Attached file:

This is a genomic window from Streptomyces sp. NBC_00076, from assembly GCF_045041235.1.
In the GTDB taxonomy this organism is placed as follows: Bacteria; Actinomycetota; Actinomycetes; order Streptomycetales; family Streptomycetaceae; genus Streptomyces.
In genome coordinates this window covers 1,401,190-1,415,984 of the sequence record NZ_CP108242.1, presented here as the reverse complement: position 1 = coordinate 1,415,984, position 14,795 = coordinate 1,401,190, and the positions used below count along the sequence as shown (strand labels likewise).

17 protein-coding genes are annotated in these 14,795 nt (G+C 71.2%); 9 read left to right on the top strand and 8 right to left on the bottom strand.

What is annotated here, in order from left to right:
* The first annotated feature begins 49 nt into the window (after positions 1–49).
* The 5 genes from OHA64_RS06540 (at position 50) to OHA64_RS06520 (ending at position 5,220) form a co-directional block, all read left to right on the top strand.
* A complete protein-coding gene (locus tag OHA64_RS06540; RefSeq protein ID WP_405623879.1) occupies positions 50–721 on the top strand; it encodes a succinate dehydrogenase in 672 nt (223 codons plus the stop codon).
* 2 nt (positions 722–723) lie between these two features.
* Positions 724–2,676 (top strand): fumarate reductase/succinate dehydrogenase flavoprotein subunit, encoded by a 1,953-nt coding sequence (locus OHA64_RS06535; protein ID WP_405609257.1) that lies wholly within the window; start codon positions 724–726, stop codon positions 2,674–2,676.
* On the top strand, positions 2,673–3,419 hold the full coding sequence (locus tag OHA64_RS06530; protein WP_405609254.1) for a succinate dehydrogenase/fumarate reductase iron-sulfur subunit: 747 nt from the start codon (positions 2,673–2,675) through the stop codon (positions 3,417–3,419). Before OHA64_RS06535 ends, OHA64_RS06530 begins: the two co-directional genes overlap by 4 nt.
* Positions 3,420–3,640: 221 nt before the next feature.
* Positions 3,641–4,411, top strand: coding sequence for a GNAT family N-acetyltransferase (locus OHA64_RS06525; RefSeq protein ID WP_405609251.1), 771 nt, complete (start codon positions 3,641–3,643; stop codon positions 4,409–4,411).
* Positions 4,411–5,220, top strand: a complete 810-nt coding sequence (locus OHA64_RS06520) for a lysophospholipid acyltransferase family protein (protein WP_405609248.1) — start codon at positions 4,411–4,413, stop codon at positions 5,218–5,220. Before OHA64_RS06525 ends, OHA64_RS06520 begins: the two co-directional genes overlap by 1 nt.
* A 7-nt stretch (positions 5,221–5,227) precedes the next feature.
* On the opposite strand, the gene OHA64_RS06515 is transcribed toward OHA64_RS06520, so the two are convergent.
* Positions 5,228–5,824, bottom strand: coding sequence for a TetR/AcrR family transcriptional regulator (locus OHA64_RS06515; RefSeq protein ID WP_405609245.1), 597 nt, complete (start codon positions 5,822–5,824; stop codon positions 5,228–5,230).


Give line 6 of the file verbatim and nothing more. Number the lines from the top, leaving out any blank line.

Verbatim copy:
* The first annotated feature begins 49 nt into the window (after positions 1–49).